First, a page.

North Korea Will Attend Olympics In Rival South Korea
North Korea and South Korea are ready to overlook their frosty relationship for the sake of the Olympics.
North Korea says it is willing to send athletes and a high-level delegation to the forthcoming Winter Olympics in the South on Tuesday as the rivals held their first official talks in more than two years.
Seoul urged that reunions of families divided by the 1950-53 Korean War, one of the most emotive legacies of the conflict be held at the same time as the Games.
The talks were held in Panmunjom, the truce village in the Demilitarized Zone that splits the peninsula, with the North's group walking over the Military Demarcation Line to the Peace House venue on the southern side -- just yards from where a defector ran across in a hail of bullets two months ago.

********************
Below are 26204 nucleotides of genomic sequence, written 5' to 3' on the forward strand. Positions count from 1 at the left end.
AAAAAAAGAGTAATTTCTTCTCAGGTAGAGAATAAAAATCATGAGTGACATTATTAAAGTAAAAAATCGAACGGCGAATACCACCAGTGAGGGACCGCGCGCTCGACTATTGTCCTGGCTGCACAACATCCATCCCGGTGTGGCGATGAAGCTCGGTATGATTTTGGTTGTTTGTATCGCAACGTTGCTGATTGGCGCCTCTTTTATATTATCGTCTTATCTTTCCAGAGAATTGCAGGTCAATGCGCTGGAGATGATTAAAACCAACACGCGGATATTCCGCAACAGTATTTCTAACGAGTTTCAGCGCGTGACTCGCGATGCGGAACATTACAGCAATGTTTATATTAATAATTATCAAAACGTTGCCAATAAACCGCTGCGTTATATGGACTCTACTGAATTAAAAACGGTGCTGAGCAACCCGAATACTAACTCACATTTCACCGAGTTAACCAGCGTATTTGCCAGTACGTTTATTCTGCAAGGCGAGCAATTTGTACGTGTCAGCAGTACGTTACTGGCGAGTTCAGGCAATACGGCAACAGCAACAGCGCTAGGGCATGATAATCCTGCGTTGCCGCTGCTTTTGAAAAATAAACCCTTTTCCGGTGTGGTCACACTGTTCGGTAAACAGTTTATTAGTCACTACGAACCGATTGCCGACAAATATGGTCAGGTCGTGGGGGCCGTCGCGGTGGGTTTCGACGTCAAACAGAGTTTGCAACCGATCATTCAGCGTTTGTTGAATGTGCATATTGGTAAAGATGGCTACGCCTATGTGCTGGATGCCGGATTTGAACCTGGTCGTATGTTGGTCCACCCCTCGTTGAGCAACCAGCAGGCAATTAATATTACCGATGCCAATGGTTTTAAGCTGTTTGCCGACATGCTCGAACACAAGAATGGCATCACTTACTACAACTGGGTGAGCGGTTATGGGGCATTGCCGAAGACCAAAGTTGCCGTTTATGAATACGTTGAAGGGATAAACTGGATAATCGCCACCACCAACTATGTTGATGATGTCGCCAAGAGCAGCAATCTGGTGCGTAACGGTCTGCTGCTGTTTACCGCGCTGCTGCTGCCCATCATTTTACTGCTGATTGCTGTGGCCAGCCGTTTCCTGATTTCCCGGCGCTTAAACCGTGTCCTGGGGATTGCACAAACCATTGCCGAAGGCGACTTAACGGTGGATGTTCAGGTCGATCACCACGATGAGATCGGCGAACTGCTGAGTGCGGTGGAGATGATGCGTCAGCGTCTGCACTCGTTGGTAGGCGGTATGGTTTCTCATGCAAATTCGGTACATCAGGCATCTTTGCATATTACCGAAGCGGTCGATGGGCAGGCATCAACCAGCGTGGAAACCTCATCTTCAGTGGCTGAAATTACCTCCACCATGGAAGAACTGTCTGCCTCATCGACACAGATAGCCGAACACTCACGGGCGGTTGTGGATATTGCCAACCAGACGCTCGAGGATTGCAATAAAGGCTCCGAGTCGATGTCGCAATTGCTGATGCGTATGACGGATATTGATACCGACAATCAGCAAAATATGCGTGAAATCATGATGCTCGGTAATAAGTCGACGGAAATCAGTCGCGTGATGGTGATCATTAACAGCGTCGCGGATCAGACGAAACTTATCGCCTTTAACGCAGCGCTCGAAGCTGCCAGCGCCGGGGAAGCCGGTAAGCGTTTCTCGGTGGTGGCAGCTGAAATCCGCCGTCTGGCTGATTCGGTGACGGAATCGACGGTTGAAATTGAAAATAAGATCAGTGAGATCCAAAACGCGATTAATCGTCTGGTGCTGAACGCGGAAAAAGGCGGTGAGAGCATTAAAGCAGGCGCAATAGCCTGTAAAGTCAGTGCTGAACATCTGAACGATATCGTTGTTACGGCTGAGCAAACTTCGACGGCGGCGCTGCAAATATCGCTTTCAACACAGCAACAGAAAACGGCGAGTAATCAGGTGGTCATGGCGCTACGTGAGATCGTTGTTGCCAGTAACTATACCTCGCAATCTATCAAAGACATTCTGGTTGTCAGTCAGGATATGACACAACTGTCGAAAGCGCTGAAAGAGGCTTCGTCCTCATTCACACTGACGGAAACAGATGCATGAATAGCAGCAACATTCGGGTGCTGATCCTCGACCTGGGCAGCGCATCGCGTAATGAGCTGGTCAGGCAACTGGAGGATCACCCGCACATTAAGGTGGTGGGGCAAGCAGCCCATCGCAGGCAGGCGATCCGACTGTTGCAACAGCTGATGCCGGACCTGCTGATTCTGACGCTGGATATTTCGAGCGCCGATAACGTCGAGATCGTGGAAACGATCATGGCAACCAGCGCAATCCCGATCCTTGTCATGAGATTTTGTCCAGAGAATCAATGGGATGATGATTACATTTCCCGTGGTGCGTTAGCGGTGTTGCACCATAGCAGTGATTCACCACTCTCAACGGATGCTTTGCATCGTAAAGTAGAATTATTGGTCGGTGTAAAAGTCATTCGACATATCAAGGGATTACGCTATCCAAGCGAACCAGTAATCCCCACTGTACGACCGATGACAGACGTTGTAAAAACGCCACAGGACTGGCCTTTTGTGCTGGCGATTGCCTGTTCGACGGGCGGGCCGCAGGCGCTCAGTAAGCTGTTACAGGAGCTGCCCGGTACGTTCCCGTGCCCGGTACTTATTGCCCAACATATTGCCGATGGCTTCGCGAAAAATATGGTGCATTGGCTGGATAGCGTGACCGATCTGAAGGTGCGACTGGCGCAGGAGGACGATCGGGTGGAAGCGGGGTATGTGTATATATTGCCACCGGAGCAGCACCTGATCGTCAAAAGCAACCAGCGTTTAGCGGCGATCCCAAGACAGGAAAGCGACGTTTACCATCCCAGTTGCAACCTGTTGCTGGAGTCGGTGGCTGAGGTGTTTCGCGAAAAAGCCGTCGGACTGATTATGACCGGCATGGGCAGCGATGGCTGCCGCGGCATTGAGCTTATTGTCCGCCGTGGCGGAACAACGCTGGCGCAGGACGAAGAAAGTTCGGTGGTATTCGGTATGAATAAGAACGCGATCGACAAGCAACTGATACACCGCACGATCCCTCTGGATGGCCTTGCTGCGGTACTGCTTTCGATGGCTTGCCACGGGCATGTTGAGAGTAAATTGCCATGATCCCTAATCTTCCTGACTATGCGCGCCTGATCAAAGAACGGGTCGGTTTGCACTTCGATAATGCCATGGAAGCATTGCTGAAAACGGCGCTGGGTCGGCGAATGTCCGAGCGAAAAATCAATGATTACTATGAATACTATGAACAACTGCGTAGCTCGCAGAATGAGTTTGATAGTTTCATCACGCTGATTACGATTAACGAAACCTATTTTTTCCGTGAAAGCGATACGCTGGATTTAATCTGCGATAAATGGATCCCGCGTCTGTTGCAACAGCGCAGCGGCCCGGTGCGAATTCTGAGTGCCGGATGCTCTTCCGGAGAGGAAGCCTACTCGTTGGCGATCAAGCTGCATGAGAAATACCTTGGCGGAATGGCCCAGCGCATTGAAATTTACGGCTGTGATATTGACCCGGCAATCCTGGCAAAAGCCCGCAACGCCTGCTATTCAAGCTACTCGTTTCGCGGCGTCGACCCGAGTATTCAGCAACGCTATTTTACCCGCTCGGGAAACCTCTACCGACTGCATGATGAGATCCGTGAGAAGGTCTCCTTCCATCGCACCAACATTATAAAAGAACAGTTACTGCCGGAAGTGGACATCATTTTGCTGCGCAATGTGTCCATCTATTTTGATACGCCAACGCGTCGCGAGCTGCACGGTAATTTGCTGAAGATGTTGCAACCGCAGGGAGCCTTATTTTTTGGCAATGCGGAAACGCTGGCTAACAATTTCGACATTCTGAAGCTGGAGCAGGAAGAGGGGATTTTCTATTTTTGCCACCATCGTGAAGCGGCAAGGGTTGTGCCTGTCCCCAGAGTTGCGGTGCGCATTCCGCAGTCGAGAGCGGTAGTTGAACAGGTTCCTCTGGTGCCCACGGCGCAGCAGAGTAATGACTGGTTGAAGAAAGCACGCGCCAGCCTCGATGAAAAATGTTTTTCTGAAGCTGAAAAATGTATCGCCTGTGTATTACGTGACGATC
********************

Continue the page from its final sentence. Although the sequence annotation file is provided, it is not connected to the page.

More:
"The North side proposed dispatching a high-level delegation, a National Olympic Committee delegation, athletes, supporters, art performers, observers, a taekwondo demonstration team and journalists" to the Games, the South's vice unification minister Chun Hae-Sung told journalists.
Looking businesslike, the South's Unification minister Cho Myoung-Gyon and the North's chief delegate Ri Son-Gwon shook hands at the entrance to the building and again across the table.
In accordance with standard practice in the North, Ri wore a badge on his left lapel bearing an image of the country's founding father Kim Il-Sung and his son and successor Kim Jong-Il.
Cho also wore a lapel badge, depicting the South Korean flag.
In addition to the resumption of family reunions, Seoul suggested the two sides march together at the opening ceremony. It also called for Red Cross talks and military discussions to prevent "accidental clashes".
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